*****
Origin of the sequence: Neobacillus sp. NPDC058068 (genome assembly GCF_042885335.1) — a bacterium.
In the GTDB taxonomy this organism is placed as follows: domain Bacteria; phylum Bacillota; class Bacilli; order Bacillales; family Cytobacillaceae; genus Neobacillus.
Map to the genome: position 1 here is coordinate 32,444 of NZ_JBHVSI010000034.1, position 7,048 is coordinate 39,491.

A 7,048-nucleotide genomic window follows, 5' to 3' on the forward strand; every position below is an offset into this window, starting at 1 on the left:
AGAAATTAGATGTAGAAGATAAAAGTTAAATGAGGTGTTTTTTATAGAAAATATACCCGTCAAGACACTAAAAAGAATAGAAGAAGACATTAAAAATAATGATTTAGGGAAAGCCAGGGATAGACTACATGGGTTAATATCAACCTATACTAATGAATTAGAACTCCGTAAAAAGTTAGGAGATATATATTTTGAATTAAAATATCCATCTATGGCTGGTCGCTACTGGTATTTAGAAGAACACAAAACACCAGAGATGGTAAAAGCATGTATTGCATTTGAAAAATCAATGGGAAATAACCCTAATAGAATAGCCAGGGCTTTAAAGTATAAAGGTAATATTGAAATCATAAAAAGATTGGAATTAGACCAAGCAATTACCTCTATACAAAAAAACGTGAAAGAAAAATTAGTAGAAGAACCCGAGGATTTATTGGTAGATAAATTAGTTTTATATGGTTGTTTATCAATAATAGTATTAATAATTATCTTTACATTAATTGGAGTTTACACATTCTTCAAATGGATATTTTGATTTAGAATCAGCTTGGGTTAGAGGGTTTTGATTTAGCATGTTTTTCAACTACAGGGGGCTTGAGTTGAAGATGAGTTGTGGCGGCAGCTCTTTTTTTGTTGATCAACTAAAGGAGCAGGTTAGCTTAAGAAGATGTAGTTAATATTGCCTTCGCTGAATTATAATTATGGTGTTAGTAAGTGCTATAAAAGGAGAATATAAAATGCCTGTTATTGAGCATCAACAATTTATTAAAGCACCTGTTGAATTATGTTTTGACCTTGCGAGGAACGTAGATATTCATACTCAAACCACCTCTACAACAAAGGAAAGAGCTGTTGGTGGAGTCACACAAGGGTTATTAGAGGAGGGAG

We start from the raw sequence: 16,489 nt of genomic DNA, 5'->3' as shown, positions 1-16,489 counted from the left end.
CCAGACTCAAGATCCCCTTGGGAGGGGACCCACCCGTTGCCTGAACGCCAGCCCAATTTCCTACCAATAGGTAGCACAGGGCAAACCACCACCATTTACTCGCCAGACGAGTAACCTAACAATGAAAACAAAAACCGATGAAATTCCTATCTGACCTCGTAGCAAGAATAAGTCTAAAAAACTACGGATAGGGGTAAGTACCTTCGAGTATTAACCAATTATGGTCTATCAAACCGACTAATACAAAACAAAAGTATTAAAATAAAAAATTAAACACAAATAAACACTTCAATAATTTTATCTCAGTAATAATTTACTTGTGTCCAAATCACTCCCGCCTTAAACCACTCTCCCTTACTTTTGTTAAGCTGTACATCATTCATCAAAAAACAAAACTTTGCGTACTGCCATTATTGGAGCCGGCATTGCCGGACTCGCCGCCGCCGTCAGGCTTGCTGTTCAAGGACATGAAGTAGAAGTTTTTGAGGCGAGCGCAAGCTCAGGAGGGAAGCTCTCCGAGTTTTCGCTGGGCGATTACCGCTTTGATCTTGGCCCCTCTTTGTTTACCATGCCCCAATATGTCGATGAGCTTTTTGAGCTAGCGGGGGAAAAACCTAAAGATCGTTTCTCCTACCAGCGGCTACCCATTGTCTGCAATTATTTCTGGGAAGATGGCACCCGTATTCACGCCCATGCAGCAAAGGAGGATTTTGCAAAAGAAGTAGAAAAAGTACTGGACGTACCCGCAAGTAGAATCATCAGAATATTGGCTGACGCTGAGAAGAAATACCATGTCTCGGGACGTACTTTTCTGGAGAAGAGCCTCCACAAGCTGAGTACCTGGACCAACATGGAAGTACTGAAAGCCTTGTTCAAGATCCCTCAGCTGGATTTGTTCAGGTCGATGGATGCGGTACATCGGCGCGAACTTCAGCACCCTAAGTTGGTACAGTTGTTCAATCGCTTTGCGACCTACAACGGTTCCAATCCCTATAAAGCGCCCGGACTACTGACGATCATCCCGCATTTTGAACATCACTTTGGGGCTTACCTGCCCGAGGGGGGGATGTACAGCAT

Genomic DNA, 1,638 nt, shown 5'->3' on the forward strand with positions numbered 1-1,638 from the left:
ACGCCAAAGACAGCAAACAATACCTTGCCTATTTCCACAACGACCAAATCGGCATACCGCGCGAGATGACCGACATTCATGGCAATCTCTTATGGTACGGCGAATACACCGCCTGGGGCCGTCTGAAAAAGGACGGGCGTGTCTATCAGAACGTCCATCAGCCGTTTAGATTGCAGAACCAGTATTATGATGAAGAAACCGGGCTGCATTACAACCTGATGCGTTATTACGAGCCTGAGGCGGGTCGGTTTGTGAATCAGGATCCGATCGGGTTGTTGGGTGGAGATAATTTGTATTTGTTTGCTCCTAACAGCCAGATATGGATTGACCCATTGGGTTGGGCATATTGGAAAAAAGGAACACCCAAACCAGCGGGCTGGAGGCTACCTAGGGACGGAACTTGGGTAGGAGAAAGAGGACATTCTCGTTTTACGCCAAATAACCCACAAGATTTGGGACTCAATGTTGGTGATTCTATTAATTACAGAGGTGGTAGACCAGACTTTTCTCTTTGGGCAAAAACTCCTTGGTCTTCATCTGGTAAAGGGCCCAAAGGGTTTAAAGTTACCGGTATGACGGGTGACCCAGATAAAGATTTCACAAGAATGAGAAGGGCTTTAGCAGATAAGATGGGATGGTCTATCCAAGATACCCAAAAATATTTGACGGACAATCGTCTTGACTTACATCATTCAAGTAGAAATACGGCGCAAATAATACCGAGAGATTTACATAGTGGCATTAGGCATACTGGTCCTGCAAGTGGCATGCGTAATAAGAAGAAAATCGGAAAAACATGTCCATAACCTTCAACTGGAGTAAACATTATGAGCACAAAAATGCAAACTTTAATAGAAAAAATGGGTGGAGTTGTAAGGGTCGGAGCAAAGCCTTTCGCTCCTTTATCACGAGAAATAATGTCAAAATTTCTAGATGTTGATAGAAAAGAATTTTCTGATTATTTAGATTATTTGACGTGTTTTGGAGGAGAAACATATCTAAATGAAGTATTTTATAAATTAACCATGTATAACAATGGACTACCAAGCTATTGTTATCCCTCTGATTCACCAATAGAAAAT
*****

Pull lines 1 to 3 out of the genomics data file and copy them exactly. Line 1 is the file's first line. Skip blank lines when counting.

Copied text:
Origin of the sequence: Neobacillus sp. NPDC058068 (genome assembly GCF_042885335.1) — a bacterium.
In the GTDB taxonomy this organism is placed as follows: domain Bacteria; phylum Bacillota; class Bacilli; order Bacillales; family Cytobacillaceae; genus Neobacillus.
Map to the genome: position 1 here is coordinate 32,444 of NZ_JBHVSI010000034.1, position 7,048 is coordinate 39,491.